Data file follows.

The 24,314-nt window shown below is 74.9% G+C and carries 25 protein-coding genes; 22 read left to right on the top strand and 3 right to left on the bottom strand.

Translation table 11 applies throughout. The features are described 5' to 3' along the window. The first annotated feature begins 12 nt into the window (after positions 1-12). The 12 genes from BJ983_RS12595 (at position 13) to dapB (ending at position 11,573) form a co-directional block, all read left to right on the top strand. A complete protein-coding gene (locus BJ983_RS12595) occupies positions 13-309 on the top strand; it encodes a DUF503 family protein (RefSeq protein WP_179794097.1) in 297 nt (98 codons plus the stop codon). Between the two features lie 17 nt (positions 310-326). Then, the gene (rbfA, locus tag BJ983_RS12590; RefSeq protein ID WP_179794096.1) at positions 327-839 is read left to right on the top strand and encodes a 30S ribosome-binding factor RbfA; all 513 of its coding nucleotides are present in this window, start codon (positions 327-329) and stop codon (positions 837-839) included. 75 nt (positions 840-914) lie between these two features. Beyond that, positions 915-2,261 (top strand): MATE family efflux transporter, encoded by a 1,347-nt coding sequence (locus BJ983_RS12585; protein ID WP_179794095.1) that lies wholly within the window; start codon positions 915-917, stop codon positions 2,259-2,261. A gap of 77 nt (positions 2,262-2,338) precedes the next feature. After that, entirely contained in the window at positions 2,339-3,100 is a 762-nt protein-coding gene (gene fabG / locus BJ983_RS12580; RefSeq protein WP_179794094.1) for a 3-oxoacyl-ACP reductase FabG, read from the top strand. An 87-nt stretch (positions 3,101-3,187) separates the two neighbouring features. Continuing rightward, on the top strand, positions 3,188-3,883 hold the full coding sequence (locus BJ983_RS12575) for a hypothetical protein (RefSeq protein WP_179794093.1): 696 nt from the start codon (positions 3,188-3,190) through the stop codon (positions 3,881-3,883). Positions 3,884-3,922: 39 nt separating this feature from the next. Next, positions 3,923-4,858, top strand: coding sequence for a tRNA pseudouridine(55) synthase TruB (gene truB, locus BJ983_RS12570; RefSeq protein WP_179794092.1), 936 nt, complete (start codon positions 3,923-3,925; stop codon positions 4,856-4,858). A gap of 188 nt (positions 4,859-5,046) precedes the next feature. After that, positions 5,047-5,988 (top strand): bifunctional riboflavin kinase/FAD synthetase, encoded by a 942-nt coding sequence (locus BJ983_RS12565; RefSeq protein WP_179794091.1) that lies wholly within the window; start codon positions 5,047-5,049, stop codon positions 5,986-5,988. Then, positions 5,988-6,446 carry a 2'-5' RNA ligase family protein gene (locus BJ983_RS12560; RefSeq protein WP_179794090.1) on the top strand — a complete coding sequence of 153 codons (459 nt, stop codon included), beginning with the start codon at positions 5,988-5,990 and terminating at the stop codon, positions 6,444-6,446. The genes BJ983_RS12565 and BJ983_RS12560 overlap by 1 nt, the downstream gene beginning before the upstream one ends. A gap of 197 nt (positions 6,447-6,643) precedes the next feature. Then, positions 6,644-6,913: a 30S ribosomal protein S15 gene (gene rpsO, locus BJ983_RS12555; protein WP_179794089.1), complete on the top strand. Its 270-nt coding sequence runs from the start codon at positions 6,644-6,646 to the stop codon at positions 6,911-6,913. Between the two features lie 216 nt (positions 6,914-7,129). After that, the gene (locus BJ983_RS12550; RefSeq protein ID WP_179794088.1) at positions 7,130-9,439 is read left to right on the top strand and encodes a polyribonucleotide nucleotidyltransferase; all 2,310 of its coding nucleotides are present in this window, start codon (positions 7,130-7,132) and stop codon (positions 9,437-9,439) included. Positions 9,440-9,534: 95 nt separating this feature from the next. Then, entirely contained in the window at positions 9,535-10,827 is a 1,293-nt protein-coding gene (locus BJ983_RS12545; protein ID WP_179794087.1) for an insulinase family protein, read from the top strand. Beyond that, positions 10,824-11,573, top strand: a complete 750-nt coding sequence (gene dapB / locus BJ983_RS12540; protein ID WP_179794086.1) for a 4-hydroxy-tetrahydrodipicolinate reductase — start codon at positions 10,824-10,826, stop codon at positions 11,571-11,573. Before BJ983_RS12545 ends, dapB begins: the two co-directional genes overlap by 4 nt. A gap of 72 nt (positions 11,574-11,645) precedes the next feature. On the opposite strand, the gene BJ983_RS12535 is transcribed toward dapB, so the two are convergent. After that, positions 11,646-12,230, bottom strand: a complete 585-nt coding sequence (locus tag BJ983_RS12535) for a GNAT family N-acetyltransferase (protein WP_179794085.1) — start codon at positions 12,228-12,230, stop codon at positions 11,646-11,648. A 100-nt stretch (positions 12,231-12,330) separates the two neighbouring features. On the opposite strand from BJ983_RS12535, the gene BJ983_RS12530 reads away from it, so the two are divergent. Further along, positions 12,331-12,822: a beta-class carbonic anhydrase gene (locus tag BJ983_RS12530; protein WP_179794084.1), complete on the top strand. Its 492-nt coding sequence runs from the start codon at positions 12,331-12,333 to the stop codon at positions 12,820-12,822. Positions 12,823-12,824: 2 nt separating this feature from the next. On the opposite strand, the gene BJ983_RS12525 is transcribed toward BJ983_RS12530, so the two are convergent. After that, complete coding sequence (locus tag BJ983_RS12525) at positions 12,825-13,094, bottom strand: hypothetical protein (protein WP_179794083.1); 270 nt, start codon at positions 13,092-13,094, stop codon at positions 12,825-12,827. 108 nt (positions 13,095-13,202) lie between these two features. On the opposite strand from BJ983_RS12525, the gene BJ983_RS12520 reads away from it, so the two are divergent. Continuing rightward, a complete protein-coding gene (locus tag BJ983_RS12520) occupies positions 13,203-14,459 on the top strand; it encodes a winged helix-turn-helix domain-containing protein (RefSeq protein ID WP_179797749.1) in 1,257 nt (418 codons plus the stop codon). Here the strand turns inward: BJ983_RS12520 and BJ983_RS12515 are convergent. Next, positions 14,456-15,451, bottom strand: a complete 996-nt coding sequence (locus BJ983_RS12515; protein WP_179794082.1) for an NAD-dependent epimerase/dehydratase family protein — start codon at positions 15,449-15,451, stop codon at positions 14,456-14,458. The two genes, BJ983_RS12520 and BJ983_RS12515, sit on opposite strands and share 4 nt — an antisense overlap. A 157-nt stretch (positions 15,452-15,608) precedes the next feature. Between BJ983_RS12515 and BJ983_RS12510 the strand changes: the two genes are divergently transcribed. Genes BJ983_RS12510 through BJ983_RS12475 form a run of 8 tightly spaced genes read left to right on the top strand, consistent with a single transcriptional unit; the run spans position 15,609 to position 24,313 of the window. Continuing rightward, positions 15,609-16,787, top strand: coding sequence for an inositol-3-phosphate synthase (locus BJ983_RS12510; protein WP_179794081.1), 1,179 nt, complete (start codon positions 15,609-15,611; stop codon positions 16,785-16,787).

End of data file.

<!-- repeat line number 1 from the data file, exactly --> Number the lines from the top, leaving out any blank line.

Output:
The 24,314-nt window shown below is 74.9% G+C and carries 25 protein-coding genes; 22 read left to right on the top strand and 3 right to left on the bottom strand.